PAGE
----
For more than a decade, the National Park Service has required that climbers keep waste off the Alaska mountain’s surface
Members of the U.S. Army’s High Altitude Rescue Team unload supplies from the team’s CH-47 Chinook helicopters for the National Parks Service’s 7,000 foot level Mount McKinley base camp on the Kahiltna Glacier near Talkeetna, Alaska. The National Park Service is considering new rules for the disposal of human waste generated by climbers on North America’s tallest mountain.
Anchorage, Alaska: Climbers on North America’s tallest mountain may have to start packing out more of their poop after a researcher determined a glacier in which much of it has been dumped over the past decade probably is not decomposing the human waste.
Michael Loso, a glacier geologist, calculates that 36,000 climbers between 1951 and 2012 deposited 152,000 to 215,000 pounds (69 to 97 metric tons) of faeces onto Kahiltna Glacier, part of the most popular route to Denali’s summit.
For more than a decade, the National Park Service has required that climbers keep waste off the Alaska mountain’s surface. Mountaineers captured their poop in biodegradable bags held by portable toilets and pitched it into deep crevasses on the glacier.
However, Loso’s research indicates human waste never reaches the bottom of the glacier, will never be exposed to extreme temperatures and disintegrate, and likely will reappear downstream as stains on Kahiltna Glacier’s surface where melting exceeds annual snowfall.
Park Service officials say the dumping of human waste that does not decompose is not a practice they want to continue in a national park and a wilderness area.
“These changes are in direct response to the research,” Chris Erickson, a mountain ranger, said by phone from nearby Talkeetna.
The proposed regulations would allow mountaineers to drop waste in only one crevasse at high elevation. They would have to carry out the rest.
Human waste is a concern on most mountains that attract multitudes of climbers, and the issue of poop littering the routes up Mount Everest in Nepal is well-documented. Some mountains are trying to minimise the human waste problem. In Japan, bio-toilets have been set up along the route to Mount Fuji’s summit, and incinerator toilets are at the top. In Tanzania, latrines have been built for climbers making their way to Kilimanjaro’s summit.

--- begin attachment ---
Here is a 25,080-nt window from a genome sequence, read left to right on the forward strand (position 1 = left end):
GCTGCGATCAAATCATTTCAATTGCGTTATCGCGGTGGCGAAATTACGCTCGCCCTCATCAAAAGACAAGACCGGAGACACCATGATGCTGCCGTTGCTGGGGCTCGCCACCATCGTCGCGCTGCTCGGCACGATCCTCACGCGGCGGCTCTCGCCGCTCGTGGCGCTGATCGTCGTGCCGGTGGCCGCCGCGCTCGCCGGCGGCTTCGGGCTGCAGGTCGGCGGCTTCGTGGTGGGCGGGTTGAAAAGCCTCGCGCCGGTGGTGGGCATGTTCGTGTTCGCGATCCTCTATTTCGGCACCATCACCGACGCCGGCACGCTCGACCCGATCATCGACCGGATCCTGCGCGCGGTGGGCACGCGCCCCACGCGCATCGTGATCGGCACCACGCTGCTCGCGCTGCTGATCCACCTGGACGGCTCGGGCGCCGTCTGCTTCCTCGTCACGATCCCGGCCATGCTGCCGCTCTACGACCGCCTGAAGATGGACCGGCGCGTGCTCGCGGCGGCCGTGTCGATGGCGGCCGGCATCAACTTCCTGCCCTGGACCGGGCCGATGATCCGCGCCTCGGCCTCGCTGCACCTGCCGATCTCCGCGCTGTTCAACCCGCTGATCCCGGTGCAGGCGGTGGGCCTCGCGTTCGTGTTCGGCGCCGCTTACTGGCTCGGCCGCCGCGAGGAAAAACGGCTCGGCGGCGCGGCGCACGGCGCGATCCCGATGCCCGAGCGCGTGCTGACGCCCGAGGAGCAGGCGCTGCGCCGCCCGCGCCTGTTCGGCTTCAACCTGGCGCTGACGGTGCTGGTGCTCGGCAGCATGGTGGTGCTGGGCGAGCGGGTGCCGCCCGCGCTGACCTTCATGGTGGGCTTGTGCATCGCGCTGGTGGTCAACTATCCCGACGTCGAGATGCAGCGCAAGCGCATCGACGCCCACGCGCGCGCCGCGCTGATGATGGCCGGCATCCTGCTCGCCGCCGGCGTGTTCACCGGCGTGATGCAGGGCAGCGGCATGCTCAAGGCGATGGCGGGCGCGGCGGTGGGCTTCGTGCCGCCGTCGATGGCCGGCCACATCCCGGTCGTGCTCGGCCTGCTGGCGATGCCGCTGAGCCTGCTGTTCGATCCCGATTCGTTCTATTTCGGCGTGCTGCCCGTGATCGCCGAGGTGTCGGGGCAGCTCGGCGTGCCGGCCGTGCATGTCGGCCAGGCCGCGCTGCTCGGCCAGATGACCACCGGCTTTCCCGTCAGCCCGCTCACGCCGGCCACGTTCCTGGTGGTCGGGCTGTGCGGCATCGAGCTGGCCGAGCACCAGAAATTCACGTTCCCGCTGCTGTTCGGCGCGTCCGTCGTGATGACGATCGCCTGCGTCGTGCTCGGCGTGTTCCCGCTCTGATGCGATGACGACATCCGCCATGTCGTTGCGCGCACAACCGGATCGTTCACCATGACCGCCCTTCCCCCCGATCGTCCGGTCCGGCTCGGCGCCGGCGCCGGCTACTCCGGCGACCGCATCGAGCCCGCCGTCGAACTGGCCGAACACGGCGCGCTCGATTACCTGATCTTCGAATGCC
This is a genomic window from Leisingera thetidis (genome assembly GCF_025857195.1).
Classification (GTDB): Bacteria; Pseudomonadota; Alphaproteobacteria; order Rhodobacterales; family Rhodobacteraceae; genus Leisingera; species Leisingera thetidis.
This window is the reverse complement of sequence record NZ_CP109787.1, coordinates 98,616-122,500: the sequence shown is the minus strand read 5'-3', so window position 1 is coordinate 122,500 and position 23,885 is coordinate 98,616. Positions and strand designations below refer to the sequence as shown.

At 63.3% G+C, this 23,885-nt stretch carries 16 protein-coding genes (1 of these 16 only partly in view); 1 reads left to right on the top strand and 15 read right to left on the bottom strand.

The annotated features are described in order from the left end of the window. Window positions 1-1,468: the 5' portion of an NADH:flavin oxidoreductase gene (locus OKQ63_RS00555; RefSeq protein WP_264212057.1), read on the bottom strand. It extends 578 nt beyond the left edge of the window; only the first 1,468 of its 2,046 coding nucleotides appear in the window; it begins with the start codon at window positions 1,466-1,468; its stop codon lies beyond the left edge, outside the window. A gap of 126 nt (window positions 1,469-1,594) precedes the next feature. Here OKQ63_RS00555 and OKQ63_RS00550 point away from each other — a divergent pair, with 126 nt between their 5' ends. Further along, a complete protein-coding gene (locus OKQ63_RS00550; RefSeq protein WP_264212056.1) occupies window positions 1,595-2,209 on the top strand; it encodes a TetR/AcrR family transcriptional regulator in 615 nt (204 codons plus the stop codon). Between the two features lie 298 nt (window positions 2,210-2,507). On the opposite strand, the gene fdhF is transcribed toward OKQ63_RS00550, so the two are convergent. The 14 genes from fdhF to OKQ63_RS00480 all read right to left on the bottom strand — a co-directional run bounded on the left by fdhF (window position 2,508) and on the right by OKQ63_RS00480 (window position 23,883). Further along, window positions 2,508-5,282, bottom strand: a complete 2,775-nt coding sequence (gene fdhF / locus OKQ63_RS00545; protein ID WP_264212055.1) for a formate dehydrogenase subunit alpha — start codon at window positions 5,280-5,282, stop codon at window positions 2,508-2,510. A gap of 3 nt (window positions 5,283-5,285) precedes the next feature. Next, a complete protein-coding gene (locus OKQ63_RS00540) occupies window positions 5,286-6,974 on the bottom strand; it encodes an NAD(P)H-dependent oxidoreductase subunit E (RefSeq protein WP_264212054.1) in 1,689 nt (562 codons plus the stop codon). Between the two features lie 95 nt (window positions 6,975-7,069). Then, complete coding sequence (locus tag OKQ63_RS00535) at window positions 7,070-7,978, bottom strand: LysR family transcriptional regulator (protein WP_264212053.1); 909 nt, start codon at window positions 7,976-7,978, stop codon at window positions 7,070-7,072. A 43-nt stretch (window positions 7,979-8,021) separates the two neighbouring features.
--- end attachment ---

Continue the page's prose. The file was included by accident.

The waste can be more than just bothersome. Climbers on Denali, the centrepiece of sprawling Denali National Park, get all their drinking water by melting snow. And snow contaminated by human excrement can spread dangerous bacteria such as E. coli, causing climbers intestinal distress and diarrhoea leading to dehydration, a life-threatening condition at high altitude.
Each year about 1,100 people try to reach Denali’s summit at 20,310 feet (6,190 metres). More than 90 per cent use a route that starts from a landing strip for small aeroplanes on Kahiltna Glacier.
Starting in 2007, the Park Service required that human waste be collected in ‘Clean Mountain Cans’, a portable toilet invented by a Denali park ranger that looks like an extended coffee can. Under current rules, climbers between the base camp and 15,000 feet (4,572 meters) are allowed to toss filled liners into crevasses. Rangers even marked safe places to do so.
Loso for more than a decade has studied Denali human waste management to determine whether faeces broke down, and if not, where it went. He buried human waste, dug it up after a year and found it remained at temperatures just below freezing, without undergoing temperature extremes or ultraviolet light that kills bacteria.
“For most bacteria, that’s a really comfortable place to be,” Loso said.
He forecasts that poop could emerge soon on the glacier surface 7 miles (11 kilometres) below the base camp, where the surface melts faster than snow accumulates.
The area is so remote, future visitors are unlikely to see the emerging waste, but Loso’s findings motivated the Park Service to re-examine its rules. The agency also doesn’t want pollution reaching the Kahiltna River, which flows from the glacier.
Under proposed rules, all Denali dung must be deposited in one of two places: the ranger station at Talkeetna or in a crevasse at ‘Camp Four’, a campsite at 14,200 feet (4,330 metres). Waste dumped there tumbles down a huge ice cliff and is likely to be pulverised and rendered inert, said Erickson, the mountain ranger.
Tom Kirby, a guide for American Alpine Institute, said his company supports any effort to get the waste problem under control.
“I think that’s a pretty reasonable thing to do to promote cleanliness and to keep water coming out of Kahiltna Glacier reasonably clean,” he said.
Colby Coombs, owner of Alaska Mountaineering School, which guides visitors on Denali, said he fully supports the Park Service balancing the safety of climbers, who want to move quickly through dangerous terrain without extra weight, while protecting a wilderness area within a national park.
“Who would like to see a big pile of human waste?” he asked. “That’s disgusting.